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Why Wealth Transfer Plans are Critical to Estate Planning

Don’t Neglect this Essential Aspect of Leaving Assets to Your Heirs

Why Wealth Transfer Plans are Critical to Estate Planning

When it comes to estate planning, there can be many moving parts that are difficult to keep track of. Often, even having all of the proper documentation in place can still lead to confusion and errors. This is why you should make certain that you incorporate a wealth transfer plan into your estate planning.

Estate Plans

Estate plans, in general, are crucial. Without one, your family could be left dealing with some or all of the following:

  • Expensive attorney and court costs
  • Much time spent handling the process
  • Stress and frustration
  • Distribution of assets with no regard for your wishes

Ensuring that you take the time to prepare the proper estate planning documents can prevent your family from dealing with any of the above. Doing this will also give you lots of flexibility in deciding who benefits from your assets. You can choose whether your assets get left to your family, close friends, or even a charity that is meaningful to you.

Your assets could also be used to pay taxes, attorneys, or something similar. Having the proper documents drawn up before the end of your life means that your assets go where you want them to go in a relatively quick and low-cost transfer process. Additionally, when your wishes are clear and in writing, it can help keep or instill family harmony during a difficult time.


SEE ALSO: How to Handle Debts in an Estate


If you haven’t begun your estate plan yet, I recommend reaching out to an estate planning attorney to determine what types of documents you will need to meet your family’s needs.

One of the easiest ways to navigate this process is to use a financial planner/advisor who has experience in this area. This way, they will be able to recommend options based on your specific situation and coordinate with the estate attorney to implement the estate plan by changing beneficiaries and/or retitling your assets.

Wealth Transfer Plans

A wealth transfer plan is an important part of the estate planning process. It is defined as a series of decisions you make and actions you take to prepare your heirs for what will happen when you die. Making your intentions as crystal clear as possible is the best way to make sure your wishes are met.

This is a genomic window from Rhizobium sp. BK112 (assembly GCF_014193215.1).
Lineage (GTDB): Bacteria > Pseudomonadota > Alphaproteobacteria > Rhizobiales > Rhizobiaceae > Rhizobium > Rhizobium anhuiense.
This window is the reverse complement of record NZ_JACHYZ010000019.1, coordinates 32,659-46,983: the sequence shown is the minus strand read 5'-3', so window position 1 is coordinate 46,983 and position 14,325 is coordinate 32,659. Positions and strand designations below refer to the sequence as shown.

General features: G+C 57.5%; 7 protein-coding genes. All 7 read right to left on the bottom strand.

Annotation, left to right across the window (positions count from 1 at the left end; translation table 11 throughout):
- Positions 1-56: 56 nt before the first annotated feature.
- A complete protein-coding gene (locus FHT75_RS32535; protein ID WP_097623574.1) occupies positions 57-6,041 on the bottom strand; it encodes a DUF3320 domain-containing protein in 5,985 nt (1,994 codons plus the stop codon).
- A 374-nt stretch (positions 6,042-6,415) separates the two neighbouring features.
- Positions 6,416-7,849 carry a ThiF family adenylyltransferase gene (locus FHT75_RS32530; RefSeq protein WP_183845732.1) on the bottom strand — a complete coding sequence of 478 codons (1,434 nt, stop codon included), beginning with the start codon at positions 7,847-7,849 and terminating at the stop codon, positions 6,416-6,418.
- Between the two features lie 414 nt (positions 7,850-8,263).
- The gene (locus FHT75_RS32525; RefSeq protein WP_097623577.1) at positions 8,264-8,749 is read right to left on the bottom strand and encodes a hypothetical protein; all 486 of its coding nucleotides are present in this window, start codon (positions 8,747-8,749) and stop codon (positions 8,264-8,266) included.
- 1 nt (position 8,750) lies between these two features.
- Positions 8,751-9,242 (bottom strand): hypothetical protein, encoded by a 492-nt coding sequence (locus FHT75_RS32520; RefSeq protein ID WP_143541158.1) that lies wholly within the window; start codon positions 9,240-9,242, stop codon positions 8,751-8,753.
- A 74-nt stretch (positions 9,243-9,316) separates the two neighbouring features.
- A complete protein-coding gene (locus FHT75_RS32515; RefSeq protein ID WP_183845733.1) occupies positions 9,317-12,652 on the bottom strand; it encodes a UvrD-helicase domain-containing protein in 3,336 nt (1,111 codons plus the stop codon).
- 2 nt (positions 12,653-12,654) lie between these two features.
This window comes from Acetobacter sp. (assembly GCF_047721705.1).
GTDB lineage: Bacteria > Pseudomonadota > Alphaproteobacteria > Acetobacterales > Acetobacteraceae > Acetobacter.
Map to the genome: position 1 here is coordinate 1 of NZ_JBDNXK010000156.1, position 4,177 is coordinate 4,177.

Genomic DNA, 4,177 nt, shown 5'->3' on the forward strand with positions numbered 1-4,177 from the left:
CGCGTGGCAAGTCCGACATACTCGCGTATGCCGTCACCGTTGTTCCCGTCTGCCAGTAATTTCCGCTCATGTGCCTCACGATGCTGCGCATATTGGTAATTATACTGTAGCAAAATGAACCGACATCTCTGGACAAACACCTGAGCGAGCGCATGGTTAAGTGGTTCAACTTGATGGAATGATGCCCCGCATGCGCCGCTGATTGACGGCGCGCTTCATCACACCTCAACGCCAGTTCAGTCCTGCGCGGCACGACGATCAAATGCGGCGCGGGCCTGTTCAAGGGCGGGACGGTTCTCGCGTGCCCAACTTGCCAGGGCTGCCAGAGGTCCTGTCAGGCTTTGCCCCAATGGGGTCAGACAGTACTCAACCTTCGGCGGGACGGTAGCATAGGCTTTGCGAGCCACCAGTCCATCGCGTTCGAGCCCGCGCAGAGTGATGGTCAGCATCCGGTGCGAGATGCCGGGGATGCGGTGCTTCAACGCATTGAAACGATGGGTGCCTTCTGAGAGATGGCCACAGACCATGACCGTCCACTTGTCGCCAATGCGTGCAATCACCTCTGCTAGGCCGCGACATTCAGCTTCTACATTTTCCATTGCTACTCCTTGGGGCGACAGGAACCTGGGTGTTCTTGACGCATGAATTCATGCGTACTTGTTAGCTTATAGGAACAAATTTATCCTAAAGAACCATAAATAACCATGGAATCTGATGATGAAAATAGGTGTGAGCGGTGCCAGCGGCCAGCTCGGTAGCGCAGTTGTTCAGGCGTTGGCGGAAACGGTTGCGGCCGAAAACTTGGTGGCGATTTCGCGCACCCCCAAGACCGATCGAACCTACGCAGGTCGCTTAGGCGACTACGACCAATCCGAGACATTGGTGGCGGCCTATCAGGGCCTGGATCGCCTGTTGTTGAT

One of the most common mistakes in estate planning is to think that once you have your estate documents in order, you are finished. However, estate planning without including wealth transfer planning can result in sticky situations.

Here are a few of the most common:

Family Drama

Too many families are torn apart by discord and jealousy brought on by poor estate planning. There can be feelings of jealousy and animosity when a family member passes away and beneficiaries are revealed. Some heirs may feel short-changed or confused about the deceased’s decision-making, and feelings of hurt can quickly become anger. This type of discord is especially troublesome when a family business is involved.

Loss of Wealth

It is not uncommon for family wealth to be gone by the second or third generation. Heirs are often unprepared to receive an inheritance, and they may make critical errors in tax planning and investing.

Too Much Too Soon

“Sudden Wealth Syndrome” is truly problematic for heirs who receive a large sum and then spend with wild abandon, failing to understand they are quickly squandering a family fortune that took time and effort to build.

Luckily, it is relatively easy to avoid all of these situations. The best way to avoid family drama or sending money to unprepared heirs is to use a wealth transfer plan.


SEE ALSO: The Heirless Estate: What to Do and When to Do It


Goals of a Wealth Transfer Plan

Perhaps the single most crucial part of wealth transfer planning is to openly communicate your goals and values as they relate to money and family. The following steps are also quite valuable:

  1. Be clear about your chosen heirs or beneficiaries, as well as the time frames for asset transfers. Although this type of open discussion can lead to some bad feelings, you’ll have the opportunity to address issues while you’re still alive and put potential problems to rest.
  2. Introduce your heirs to your financial planner, your attorney, and your tax advisor. If they have questions, it’s easier to address them now while you’re still living.
  3. Build a foundation of financial understanding so your family will be better prepared when the time comes to receive your assets.
  4. Discuss all the options for transferring your wealth, including potential tax consequences of direct gifts or the importance of charitable giving when appropriate.
  5. Help your heirs begin their own estate planning so they will have documents in place that make them better prepared to accept their future inheritance.

Final Thoughts on Wealth Transfer Plans

Estate planning is essential, but wealth transfer planning adds a critical layer of preparation for your family that is not included in conventional estate planning. Use both of these strategies to ensure that your assets are distributed and managed according to your wishes.

Are you interested in professional guidance with your financial and estate planning needs? Please click here to schedule a discovery call with a member of the Echo Wealth Management team today.

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Plymouth, MN 55441

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